[eDebate] grant: "speed is not the disease"

Old Strega oldstrega
Mon Apr 6 12:23:02 CDT 2009

appreciating your clarification of ville's current positions, i offer these thoughts.
speed was not characterized as a disease or necessarily the problem as explained in the last post.   the disease mentioned was proprietary evidence which stands opposed to information sharing and could be the determining factor in the proliferation of crappy evidence read at tournaments.    proprietary evidence has been supported by the antiquated microsoft syndrome protecting the fruits of one's labors.   the flipside is that the tolerance of poor evidence by a community which deems itself intellectual harms the activity as a disease harms the body.   evidence can be viewed as nutrition for debaters in a fast-food nation.     why not adjust the scale of the curriculums of collegiate courses of study towards the worst books ever written on the model of NDT debate standards of evidence since everything's proceeding so well with the activity?
would debates not be better if reliance on poor evidence was eliminated by information sharing?
that's not to mention, the advancement of debate towards delving more into the nuances of the evidence replacing cursory in-round responses prompted by sneak attack strategies.   for example, ede's cursory reading of my thread enabled him to gloss over my argument and re-characterize it as an objection to the "speed disease".   
information sharing is a hot topic with the obama administration which is only appointing RIAA insiders.

"Groups such as Public Knowledge, the Electronic Frontier Foundation, the Consumer Electronics Association, the Wikimedia Foundation and, among others, the American Library Association, are demanding Obama to look outside the content industry when filling up his administration...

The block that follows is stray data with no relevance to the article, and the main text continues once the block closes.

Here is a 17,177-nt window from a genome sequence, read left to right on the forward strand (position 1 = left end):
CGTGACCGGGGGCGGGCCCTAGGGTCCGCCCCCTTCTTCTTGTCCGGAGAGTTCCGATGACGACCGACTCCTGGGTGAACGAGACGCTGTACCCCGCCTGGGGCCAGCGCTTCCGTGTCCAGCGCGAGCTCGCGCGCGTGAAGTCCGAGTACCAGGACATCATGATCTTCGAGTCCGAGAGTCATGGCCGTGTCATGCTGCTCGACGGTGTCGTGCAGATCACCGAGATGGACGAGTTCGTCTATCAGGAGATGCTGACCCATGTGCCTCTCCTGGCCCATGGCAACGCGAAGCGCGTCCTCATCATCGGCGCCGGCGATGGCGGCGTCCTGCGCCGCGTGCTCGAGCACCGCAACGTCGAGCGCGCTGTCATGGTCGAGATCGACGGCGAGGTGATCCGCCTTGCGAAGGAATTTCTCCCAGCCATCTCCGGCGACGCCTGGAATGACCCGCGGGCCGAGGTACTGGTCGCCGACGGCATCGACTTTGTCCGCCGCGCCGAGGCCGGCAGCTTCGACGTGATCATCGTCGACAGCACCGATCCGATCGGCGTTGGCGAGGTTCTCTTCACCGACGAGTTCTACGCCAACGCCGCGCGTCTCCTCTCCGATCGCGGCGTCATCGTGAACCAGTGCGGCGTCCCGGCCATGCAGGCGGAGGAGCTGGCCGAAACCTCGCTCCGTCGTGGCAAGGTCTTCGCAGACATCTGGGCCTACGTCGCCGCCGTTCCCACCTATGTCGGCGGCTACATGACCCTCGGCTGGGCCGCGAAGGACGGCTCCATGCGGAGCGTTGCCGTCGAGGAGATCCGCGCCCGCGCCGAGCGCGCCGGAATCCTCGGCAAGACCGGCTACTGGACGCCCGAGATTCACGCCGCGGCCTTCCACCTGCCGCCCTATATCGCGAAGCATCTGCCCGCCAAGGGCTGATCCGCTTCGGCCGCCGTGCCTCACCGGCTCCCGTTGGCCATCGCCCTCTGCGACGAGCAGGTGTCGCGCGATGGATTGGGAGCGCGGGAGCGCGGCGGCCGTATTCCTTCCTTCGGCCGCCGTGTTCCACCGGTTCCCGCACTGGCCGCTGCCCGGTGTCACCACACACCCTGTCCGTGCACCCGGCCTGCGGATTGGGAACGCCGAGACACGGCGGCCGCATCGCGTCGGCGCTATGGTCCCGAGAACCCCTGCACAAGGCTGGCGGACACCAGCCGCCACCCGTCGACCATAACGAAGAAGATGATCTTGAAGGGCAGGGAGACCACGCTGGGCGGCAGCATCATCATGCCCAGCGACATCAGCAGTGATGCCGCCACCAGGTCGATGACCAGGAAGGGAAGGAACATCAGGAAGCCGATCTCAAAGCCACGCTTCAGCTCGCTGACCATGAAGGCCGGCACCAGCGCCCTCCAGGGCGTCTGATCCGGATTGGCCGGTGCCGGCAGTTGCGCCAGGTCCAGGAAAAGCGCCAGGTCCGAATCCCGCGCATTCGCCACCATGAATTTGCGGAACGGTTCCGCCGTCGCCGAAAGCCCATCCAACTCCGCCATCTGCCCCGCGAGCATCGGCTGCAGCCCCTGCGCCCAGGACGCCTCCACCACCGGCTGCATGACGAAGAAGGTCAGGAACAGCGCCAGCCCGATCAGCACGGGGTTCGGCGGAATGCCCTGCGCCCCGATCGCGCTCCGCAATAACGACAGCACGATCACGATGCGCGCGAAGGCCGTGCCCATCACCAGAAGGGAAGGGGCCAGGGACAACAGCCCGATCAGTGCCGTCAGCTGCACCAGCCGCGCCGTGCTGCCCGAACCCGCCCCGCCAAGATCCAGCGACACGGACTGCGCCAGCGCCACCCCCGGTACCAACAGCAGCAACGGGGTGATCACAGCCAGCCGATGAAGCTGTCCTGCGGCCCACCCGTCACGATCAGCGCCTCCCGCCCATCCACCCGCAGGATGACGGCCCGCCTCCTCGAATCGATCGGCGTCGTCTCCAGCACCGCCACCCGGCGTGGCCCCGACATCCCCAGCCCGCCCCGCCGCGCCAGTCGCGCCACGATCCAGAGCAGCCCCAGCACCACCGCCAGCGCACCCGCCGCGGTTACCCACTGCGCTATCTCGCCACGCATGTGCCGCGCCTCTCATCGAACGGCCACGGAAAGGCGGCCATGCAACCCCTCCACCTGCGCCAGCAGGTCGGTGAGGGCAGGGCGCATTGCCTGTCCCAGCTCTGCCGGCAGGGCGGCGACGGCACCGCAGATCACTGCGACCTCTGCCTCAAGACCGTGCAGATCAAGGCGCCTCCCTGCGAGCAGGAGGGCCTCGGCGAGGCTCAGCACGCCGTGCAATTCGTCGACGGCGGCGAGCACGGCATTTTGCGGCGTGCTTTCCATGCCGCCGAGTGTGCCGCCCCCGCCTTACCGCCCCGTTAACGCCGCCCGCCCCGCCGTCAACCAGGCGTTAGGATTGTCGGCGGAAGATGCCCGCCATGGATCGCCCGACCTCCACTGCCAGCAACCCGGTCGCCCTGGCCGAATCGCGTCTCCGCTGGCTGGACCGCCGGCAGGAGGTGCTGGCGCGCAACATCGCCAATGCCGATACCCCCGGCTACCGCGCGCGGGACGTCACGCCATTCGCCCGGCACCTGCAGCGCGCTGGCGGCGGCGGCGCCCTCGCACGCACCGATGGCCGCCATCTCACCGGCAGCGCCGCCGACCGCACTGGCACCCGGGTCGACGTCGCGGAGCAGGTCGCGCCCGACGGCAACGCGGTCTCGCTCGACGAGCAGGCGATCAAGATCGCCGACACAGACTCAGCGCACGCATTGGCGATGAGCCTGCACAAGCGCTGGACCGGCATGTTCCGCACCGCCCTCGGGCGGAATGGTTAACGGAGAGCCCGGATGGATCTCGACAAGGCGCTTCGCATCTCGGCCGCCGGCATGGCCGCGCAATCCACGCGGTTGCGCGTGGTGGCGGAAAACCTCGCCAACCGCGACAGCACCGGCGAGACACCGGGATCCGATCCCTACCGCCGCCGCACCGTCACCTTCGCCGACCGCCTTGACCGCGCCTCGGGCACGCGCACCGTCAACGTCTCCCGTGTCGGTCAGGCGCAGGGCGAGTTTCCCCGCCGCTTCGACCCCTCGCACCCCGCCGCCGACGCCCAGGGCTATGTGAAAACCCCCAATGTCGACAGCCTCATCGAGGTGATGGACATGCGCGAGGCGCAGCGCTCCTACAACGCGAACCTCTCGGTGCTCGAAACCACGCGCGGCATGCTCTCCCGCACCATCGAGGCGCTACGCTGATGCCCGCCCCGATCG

The group are: American Association of Law Libraries, American Library Association, Association of Research Libraries, Center for Democracy and Technology, Computer and Communications Industry Association, Consumer Electronics Association, Consumers Union, EDUCAUSE, Electronic Frontier Foundation, Entertainment Consumers Association, Essential Action, Home Recording Rights Coalition, Internet Archive, Knowledge Ecology International, NetCoalition, Public Knowledge, Special Libraries Association. U.S. Public Interest Research Group, Wikimedia Foundation.  end quote

debate suffers from the same bad ideas about information that the obama administration does and NDT would profit from examining applications of the recommendations from the information sharing coalition to its own process.    information sharing in debate bolsters the requirements for multicultural democracy.   proprietary evidence makes fences where fences barricade the participants from the goal of the activity -- the study and practice of communication.    propriety and research are not synonymous.    the power of the interests in the proprietary evidence racket and their inertia do not answer the argument that this way of thinking is a significant barrier to better speechmaking according to historical standards of economy of words and the execution of tropes.

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